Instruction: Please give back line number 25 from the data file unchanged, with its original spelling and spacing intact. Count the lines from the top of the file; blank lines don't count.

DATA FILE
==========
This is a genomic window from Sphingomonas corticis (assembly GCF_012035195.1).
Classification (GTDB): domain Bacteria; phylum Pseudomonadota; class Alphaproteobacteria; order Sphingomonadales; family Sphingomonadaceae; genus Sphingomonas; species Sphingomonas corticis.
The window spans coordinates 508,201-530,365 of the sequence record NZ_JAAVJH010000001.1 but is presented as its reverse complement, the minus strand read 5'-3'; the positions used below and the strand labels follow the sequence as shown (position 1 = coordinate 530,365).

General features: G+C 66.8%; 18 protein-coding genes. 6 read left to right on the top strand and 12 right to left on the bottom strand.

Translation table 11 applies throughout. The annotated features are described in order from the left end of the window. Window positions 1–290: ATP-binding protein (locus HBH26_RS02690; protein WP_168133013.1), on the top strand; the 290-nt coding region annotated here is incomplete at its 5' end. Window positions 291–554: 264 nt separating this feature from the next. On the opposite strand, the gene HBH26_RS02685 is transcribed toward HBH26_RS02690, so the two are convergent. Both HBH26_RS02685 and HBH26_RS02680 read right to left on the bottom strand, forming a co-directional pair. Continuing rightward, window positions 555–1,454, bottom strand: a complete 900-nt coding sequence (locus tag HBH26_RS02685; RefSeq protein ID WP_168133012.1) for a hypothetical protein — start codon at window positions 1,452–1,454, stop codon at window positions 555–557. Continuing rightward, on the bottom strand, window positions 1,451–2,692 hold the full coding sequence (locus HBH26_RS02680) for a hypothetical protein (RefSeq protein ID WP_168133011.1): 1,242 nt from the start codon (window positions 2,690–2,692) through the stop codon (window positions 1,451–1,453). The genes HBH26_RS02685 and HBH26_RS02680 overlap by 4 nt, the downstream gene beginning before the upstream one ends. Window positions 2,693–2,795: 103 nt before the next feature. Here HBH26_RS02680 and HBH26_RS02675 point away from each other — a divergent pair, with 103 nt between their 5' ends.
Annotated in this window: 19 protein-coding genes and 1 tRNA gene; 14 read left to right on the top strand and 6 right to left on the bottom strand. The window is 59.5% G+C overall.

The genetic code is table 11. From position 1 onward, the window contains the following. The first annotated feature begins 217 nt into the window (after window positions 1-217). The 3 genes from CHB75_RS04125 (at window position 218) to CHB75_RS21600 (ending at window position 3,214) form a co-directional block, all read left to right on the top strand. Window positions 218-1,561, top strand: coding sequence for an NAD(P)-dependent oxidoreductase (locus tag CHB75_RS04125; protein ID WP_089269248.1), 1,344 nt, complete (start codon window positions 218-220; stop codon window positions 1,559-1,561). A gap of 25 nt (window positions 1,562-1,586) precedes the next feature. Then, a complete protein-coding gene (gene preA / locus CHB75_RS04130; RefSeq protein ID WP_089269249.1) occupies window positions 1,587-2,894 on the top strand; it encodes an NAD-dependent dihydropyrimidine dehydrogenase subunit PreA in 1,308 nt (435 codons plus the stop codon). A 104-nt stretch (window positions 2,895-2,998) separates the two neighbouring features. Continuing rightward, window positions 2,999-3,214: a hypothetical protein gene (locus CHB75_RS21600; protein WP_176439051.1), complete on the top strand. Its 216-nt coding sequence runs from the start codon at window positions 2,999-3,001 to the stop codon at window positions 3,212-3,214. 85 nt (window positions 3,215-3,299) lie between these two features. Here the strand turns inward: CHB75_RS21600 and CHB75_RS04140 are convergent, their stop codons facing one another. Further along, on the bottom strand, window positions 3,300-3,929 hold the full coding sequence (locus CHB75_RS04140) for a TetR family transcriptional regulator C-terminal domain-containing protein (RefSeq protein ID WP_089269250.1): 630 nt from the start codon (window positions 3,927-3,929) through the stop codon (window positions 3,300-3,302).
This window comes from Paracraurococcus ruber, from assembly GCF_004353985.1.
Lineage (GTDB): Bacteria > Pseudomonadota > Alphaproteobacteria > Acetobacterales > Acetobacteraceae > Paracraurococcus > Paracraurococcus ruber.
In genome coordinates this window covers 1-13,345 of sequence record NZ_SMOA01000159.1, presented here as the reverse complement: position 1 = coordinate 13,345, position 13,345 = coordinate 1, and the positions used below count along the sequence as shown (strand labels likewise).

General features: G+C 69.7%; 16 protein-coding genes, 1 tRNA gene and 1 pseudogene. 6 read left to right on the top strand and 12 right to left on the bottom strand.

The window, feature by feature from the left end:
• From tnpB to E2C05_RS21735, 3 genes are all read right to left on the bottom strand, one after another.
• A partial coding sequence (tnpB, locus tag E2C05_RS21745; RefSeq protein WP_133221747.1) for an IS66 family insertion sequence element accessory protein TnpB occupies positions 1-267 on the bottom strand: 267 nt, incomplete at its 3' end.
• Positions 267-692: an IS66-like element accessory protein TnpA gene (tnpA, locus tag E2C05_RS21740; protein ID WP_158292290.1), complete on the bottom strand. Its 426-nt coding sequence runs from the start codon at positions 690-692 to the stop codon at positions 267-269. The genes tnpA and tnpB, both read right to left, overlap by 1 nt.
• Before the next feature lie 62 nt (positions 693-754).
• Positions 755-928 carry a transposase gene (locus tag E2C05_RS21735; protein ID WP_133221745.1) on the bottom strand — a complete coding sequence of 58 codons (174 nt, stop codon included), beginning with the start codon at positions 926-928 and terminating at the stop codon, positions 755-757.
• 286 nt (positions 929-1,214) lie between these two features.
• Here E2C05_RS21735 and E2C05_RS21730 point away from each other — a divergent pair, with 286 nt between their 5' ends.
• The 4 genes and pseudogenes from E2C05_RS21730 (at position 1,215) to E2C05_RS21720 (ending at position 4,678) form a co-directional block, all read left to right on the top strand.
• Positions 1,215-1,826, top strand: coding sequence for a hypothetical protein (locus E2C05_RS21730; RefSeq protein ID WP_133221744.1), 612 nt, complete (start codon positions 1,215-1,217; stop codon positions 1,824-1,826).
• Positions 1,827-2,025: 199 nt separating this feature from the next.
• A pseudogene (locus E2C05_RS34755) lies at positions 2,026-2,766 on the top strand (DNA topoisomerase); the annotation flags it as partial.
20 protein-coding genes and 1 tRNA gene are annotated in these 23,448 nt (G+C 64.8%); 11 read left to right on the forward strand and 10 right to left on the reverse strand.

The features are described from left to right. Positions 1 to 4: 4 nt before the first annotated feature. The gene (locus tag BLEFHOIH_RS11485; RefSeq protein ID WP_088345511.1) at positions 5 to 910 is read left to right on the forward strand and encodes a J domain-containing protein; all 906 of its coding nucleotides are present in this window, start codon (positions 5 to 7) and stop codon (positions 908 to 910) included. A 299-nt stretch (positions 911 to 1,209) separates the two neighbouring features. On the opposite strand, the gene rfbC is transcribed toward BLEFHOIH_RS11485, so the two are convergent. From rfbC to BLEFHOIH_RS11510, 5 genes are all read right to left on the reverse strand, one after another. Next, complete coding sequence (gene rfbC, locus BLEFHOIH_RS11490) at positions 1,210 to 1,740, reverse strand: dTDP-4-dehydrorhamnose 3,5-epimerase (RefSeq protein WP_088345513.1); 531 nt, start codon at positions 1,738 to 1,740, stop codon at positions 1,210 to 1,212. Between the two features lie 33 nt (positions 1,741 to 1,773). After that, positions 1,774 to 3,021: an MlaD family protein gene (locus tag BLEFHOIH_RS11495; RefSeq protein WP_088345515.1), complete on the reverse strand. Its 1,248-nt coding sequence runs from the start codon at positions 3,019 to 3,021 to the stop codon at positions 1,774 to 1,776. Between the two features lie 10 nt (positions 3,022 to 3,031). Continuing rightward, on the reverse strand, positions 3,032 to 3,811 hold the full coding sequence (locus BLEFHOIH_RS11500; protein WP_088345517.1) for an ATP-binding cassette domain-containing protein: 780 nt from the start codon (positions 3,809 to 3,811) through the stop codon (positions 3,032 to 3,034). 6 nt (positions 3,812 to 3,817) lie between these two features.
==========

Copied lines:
The features are described from left to right. Positions 1 to 4: 4 nt before the first annotated feature. The gene (locus tag BLEFHOIH_RS11485; RefSeq protein ID WP_088345511.1) at positions 5 to 910 is read left to right on the forward strand and encodes a J domain-containing protein; all 906 of its coding nucleotides are present in this window, start codon (positions 5 to 7) and stop codon (positions 908 to 910) included. A 299-nt stretch (positions 911 to 1,209) separates the two neighbouring features. On the opposite strand, the gene rfbC is transcribed toward BLEFHOIH_RS11485, so the two are convergent. From rfbC to BLEFHOIH_RS11510, 5 genes are all read right to left on the reverse strand, one after another. Next, complete coding sequence (gene rfbC, locus BLEFHOIH_RS11490) at positions 1,210 to 1,740, reverse strand: dTDP-4-dehydrorhamnose 3,5-epimerase (RefSeq protein WP_088345513.1); 531 nt, start codon at positions 1,738 to 1,740, stop codon at positions 1,210 to 1,212. Between the two features lie 33 nt (positions 1,741 to 1,773). After that, positions 1,774 to 3,021: an MlaD family protein gene (locus tag BLEFHOIH_RS11495; RefSeq protein WP_088345515.1), complete on the reverse strand. Its 1,248-nt coding sequence runs from the start codon at positions 3,019 to 3,021 to the stop codon at positions 1,774 to 1,776. Between the two features lie 10 nt (positions 3,022 to 3,031). Continuing rightward, on the reverse strand, positions 3,032 to 3,811 hold the full coding sequence (locus BLEFHOIH_RS11500; protein WP_088345517.1) for an ATP-binding cassette domain-containing protein: 780 nt from the start codon (positions 3,809 to 3,811) through the stop codon (positions 3,032 to 3,034). 6 nt (positions 3,812 to 3,817) lie between these two features.